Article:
Keywords: Vendian, Baikalian, Lakhandinian, Kerpylian, Mayanian, Aimchanian, within-plate depressions, pericratonic troughs, oceanic block, microcontinents, Siberian craton, microfossils, geochronology, event borderline
Pages: 521-536

Abstract >>
The Late Precambrian Uchur-Yudoma hypostratotype includes the Uchur-Maya plate (a depression in the southeast of the Siberian Platform), the Yudoma-Maya pericratonic trough, and the Okhotsk microcontinent. The sequence of stratigraphic units ranked groups and formations has surely been established for all these structures, but the location and nature of boundaries between them as well as their age are still debatable. The information available casts doubt upon many universally accepted concepts. It is proven that the Maya Group giving rise to the Mayanian, the lower Neoproterozoic unit, overlaps the entire region under study, being in contact with diverse older units. However, its starting Kerpyl Subgroup is not coeval with the entire Ennin Formation completing the Lower Riphean in the western Uchur-Maya plate but only with a separate member of deposits erroneously considered its part. The pre-Kerpylian tectonic rearrangement contributed much to the specific paleogeography of the region, which is also commonly associated with the pre-Vendian events alone. The Kerpylian was preceded by an accretion to the Siberian craton of its surrounding microcontinents while the supercontinent Rodinia was completing its formation. Nothing of the kind occurred prior to the formation of the Lakhanda Subgroup closely connected with the Kerpyl one. The pre-Kerpylian changes in phytolith and microfossil biotas served as a base for the paleontological substantiation of the lower boundary of the Upper Riphean. Their specific character that appeared in the Kerpylian continued to develop in the Lakhanda Subgroup. Therefore, there is no need to distinguish the Lakhandinian as a separate group to oppose it to the Kerpylian. The data reported show that the lower boundary of the Neoproterozoic is not younger than 1100 Ma.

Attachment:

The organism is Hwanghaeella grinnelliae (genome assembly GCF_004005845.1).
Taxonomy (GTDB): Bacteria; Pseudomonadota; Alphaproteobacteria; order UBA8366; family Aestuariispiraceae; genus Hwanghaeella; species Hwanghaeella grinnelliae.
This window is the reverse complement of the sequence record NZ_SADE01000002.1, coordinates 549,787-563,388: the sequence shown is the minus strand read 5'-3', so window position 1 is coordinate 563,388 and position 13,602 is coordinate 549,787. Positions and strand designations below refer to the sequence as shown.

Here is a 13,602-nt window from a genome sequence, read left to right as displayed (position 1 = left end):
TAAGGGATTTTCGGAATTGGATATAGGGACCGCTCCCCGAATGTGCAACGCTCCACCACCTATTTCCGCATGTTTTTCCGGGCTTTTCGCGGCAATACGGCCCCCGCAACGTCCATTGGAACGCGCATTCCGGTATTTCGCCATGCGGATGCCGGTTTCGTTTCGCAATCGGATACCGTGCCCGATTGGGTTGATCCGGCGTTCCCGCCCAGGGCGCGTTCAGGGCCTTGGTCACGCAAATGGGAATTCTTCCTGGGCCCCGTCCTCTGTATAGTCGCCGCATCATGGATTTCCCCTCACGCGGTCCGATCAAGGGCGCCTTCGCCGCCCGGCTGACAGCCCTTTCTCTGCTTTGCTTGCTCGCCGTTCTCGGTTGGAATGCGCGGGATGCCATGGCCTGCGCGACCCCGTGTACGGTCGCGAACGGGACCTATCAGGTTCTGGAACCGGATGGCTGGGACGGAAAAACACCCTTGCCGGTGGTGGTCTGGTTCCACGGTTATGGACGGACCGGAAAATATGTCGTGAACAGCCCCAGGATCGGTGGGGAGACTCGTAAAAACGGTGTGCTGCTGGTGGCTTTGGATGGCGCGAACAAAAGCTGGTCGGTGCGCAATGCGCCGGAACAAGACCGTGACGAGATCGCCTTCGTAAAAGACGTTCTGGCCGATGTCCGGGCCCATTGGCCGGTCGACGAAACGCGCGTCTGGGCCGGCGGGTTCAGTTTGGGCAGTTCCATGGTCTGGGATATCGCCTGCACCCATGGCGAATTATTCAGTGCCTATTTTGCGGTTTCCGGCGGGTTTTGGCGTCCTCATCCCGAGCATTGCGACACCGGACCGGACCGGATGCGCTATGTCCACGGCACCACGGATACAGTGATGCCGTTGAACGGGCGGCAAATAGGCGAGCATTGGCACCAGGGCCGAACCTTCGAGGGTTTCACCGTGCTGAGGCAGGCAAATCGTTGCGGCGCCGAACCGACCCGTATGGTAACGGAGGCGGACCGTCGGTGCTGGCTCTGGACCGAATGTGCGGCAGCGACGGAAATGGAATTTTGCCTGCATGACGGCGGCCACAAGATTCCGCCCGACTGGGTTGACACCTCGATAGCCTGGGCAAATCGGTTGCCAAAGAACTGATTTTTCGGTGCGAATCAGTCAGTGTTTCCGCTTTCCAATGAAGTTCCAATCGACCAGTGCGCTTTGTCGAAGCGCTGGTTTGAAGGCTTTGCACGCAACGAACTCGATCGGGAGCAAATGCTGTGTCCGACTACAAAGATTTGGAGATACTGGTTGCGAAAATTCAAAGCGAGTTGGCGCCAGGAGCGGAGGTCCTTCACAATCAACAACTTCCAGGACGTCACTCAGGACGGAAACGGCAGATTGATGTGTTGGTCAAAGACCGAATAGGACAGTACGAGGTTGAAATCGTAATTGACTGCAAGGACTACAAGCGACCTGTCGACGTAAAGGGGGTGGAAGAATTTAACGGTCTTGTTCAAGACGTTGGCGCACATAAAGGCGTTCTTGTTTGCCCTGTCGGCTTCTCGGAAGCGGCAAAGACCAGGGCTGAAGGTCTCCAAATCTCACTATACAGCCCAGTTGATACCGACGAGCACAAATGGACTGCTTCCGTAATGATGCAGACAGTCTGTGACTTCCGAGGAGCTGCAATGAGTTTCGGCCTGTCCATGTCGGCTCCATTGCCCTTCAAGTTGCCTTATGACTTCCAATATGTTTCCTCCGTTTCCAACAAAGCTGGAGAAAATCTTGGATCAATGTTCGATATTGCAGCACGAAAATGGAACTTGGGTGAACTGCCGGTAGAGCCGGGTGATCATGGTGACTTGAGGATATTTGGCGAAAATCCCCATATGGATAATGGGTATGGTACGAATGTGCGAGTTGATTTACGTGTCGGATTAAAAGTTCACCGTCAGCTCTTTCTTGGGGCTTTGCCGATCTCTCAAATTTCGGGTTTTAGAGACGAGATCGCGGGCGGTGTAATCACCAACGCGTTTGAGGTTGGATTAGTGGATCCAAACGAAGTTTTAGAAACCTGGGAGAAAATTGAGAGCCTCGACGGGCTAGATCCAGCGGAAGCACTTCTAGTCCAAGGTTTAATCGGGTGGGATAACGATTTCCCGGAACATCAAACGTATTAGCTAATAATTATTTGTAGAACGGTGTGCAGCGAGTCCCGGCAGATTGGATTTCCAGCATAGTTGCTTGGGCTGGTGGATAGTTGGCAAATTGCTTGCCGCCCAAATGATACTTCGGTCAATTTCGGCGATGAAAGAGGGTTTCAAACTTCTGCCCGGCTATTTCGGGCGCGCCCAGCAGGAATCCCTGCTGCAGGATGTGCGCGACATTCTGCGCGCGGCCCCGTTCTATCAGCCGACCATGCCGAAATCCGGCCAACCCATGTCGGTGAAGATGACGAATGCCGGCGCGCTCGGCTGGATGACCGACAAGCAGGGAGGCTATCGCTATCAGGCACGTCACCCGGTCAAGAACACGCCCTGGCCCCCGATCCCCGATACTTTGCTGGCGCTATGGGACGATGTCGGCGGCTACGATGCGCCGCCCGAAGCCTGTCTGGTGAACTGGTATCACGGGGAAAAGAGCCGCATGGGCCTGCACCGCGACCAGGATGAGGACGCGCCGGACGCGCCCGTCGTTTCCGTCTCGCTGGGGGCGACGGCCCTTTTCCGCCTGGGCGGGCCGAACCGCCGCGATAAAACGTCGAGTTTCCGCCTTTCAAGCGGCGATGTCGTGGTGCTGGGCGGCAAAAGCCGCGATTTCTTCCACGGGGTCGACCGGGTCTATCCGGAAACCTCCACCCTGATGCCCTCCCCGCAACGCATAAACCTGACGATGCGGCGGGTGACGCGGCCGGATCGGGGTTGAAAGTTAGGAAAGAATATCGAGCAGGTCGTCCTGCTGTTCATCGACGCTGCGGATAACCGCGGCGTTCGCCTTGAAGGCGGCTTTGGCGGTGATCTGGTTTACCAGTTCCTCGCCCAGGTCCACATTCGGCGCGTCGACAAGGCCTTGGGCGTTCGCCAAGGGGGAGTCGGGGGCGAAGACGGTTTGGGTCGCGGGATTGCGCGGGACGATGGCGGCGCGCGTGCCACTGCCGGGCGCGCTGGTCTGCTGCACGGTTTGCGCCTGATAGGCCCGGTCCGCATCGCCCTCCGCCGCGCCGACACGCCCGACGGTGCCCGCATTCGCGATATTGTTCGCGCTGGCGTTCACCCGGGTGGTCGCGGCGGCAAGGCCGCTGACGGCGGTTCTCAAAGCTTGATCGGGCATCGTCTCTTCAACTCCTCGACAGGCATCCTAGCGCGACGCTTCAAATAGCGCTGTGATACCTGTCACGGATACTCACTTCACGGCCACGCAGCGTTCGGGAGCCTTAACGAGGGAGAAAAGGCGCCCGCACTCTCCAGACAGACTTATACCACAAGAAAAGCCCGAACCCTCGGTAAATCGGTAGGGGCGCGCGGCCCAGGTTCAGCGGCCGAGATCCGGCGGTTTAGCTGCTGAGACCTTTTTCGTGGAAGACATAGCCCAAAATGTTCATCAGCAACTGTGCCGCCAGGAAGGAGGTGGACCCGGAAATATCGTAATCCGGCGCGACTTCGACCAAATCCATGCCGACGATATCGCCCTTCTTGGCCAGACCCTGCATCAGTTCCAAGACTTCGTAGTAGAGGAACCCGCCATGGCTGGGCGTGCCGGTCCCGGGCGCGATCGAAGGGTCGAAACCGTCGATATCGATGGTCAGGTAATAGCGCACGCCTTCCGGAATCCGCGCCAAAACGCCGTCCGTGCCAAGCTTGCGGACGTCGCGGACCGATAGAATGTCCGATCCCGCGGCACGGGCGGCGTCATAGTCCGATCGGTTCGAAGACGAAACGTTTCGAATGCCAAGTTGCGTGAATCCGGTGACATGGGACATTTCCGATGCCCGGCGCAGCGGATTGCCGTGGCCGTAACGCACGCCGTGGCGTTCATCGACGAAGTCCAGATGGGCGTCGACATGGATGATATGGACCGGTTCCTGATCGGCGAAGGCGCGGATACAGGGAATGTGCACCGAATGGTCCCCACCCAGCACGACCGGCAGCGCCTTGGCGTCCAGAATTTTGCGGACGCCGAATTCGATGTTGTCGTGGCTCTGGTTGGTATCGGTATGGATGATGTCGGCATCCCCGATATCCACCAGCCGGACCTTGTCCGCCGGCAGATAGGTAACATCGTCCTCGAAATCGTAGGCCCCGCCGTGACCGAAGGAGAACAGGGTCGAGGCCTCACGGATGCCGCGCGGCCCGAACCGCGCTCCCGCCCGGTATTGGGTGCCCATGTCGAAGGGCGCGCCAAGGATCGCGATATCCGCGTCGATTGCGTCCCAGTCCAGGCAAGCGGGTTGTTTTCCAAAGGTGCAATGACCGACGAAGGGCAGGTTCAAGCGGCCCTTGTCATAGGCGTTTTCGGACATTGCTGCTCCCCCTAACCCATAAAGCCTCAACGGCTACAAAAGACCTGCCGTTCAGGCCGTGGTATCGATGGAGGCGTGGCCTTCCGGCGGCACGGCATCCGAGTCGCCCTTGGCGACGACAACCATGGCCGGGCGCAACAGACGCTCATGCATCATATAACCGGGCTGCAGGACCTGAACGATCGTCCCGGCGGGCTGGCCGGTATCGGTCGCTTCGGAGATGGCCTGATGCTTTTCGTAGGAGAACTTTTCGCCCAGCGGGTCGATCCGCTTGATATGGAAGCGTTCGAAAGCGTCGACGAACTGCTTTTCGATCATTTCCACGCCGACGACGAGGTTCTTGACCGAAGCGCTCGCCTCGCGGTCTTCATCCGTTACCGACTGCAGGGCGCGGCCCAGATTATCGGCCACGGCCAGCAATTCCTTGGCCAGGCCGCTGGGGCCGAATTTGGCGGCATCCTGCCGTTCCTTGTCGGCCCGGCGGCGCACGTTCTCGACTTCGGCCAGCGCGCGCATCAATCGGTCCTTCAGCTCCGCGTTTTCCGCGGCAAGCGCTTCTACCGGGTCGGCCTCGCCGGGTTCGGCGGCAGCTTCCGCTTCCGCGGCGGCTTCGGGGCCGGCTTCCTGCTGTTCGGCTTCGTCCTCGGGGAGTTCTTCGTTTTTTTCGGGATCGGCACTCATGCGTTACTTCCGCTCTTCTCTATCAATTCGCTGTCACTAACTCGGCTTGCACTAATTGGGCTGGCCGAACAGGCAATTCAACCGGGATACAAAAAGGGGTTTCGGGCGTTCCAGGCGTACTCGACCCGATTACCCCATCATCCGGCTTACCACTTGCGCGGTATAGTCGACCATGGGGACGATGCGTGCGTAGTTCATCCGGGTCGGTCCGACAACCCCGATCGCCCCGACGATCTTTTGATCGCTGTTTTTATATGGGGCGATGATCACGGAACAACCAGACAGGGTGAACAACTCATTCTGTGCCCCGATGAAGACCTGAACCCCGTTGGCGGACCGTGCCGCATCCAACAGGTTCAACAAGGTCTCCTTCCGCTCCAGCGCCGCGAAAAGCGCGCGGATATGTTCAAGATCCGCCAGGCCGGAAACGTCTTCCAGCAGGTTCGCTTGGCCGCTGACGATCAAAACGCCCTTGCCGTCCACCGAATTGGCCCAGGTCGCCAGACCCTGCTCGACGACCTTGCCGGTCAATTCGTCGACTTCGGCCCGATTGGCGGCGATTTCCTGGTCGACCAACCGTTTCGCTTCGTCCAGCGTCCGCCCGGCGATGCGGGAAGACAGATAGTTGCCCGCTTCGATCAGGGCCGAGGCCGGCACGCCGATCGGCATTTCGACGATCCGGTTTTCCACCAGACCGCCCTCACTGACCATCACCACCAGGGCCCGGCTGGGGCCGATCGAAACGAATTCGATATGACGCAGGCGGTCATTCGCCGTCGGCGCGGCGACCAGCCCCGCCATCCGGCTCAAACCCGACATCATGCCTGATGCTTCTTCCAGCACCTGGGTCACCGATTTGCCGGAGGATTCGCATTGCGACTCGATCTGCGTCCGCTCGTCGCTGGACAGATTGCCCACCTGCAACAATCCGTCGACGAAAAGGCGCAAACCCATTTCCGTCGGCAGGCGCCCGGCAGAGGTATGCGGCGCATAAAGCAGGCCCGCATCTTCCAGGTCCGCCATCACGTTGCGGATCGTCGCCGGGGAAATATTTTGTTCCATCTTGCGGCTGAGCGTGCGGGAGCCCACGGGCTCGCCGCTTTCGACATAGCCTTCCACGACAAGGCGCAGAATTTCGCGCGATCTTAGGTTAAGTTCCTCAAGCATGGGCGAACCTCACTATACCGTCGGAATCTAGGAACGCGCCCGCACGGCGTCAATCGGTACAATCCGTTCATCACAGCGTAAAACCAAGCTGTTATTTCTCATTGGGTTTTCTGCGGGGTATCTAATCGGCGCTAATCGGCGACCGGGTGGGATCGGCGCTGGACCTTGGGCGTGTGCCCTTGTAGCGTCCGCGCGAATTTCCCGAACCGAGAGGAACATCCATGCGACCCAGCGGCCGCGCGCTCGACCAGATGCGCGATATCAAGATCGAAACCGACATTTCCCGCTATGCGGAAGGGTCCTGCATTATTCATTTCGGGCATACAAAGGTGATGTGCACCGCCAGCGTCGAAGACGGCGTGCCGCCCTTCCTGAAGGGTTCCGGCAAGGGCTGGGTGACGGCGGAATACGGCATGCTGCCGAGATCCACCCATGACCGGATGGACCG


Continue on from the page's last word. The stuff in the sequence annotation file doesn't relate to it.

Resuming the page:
A persistent sequence of K-Ar and Rb-Sr ages corresponding to the available paleontological data shows that the Ui Group formed in the range 750-650 Ma. This does not contradict U-Pb and Sm-Nd ages (about 1000 Ma) obtained from its cutting dikes. These figures indicate the age of the magma chamber rather than the time of their intrusion. The Ui Group dated in this way and its analogs in other regions correspond only to the upper half of the Baikalian and Cryogenian of the International Scale (850-650 Ma). This conclusion is in discrepancy with the common opinion that the Ui Group is closely connected with the Lakhandinian. In the same way, a number of formations disappear from the Ui Group leaving no trace, while on the eastern slope of the Omnya rise, the Ust'-Kirbi Subgroup completing the Ui Group rests immediately upon the Lakhandinian. These relationships are due to the regressive structure of the Ui deposits, where the event nature marking the beginning of a new group is masked by the considerable subsidence of the Yudoma-Maya trough. It is related to the extension that accompanied the breakup of the supercontinent Rodinia. In other parts of the Siberian craton where this process was accompanied by intense compression, the beginning of the Baikalian has a distinct event basis and an appropriate complex of basal deposits. Because of the complex event nature of the Baikalian in Siberia some geologists refer it partly to the Middle Riphean using U-Pb ages of dikes, whereas the others date some part of the Baikalian by the Vendian. Neither thinking is true because of the Late Riphean age of the paleontological remains. The event nature of the Vendian, the upper unit of the Neoproterozoic, is due to the repeated accretion to the Siberian craton of its surrounding microcontinents, which triggered the Caledonian tectonic activity. The principal character of the events limiting the main Neoproterozoic stratons in Siberia makes them promising as units of the General Stratigraphic Scale of Precambrian.